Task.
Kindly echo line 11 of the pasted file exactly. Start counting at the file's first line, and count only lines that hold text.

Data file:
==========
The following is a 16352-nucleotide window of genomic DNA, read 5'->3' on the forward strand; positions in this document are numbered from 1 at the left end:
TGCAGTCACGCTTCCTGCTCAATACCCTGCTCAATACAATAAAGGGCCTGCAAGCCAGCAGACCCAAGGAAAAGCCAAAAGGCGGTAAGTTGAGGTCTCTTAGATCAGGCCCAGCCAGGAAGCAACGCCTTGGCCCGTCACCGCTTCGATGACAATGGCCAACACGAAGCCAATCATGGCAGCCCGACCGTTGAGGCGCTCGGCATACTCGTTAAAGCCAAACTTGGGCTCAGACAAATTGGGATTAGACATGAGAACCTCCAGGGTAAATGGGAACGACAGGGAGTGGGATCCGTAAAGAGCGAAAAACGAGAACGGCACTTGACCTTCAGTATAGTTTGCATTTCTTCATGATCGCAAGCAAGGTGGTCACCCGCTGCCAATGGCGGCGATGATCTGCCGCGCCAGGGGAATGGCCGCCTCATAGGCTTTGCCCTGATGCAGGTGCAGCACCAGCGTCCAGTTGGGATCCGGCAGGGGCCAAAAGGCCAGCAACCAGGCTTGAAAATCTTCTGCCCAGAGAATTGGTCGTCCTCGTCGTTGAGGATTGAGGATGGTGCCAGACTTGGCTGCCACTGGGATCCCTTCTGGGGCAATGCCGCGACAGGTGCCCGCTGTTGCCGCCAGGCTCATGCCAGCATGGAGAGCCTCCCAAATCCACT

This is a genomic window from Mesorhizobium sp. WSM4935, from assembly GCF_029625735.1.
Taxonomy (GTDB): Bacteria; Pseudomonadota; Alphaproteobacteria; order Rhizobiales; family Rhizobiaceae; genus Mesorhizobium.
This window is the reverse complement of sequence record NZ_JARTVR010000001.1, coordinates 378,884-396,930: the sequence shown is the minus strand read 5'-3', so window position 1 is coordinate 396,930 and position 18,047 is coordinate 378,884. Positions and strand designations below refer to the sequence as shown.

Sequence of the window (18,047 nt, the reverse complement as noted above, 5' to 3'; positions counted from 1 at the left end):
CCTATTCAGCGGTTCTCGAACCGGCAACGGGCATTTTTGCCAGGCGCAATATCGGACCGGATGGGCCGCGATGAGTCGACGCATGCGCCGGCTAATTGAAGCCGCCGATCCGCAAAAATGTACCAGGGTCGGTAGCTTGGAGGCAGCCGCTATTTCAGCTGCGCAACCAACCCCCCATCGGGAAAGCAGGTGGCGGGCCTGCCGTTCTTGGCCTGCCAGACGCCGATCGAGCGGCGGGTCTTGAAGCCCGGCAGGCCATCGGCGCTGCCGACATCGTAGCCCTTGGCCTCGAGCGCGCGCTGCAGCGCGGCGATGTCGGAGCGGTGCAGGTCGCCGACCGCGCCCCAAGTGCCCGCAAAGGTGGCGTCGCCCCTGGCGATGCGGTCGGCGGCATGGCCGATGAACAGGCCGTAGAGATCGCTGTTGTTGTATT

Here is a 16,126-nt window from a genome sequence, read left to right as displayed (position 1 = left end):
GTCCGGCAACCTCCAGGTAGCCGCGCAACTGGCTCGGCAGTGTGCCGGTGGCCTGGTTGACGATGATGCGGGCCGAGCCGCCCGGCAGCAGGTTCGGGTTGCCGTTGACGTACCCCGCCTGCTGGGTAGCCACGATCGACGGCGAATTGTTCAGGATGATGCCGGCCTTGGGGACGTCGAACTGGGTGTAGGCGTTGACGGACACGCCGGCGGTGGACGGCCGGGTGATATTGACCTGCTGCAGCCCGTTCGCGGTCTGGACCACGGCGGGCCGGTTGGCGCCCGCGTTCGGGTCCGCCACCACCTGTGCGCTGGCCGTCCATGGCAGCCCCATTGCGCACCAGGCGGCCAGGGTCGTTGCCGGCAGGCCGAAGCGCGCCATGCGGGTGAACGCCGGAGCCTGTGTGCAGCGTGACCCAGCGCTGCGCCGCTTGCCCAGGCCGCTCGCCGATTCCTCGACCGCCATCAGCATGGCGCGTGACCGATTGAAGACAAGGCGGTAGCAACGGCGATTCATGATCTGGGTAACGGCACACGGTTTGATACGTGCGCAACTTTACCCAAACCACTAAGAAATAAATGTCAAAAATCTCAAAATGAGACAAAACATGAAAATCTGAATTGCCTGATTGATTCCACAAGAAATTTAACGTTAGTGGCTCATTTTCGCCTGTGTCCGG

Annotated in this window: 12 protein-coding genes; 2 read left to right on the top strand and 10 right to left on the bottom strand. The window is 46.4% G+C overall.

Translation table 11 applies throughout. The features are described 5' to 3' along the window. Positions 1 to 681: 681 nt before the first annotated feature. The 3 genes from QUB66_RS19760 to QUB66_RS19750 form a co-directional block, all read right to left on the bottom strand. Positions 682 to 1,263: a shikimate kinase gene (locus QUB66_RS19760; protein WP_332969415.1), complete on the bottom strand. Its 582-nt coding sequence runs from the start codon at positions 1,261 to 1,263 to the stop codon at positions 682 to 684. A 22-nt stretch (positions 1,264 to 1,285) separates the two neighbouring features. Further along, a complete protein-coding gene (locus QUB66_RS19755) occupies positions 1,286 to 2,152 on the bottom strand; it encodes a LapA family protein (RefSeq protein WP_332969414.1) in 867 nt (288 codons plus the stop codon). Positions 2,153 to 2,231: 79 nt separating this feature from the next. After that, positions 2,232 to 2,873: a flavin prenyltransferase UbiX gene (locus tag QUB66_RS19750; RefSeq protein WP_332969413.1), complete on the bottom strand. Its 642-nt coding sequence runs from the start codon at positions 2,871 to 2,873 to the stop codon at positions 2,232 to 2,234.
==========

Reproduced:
Translation table 11 applies throughout. The features are described 5' to 3' along the window. Positions 1 to 681: 681 nt before the first annotated feature. The 3 genes from QUB66_RS19760 to QUB66_RS19750 form a co-directional block, all read right to left on the bottom strand. Positions 682 to 1,263: a shikimate kinase gene (locus QUB66_RS19760; protein WP_332969415.1), complete on the bottom strand. Its 582-nt coding sequence runs from the start codon at positions 1,261 to 1,263 to the stop codon at positions 682 to 684. A 22-nt stretch (positions 1,264 to 1,285) separates the two neighbouring features. Further along, a complete protein-coding gene (locus QUB66_RS19755) occupies positions 1,286 to 2,152 on the bottom strand; it encodes a LapA family protein (RefSeq protein WP_332969414.1) in 867 nt (288 codons plus the stop codon). Positions 2,153 to 2,231: 79 nt separating this feature from the next. After that, positions 2,232 to 2,873: a flavin prenyltransferase UbiX gene (locus tag QUB66_RS19750; RefSeq protein WP_332969413.1), complete on the bottom strand. Its 642-nt coding sequence runs from the start codon at positions 2,871 to 2,873 to the stop codon at positions 2,232 to 2,234.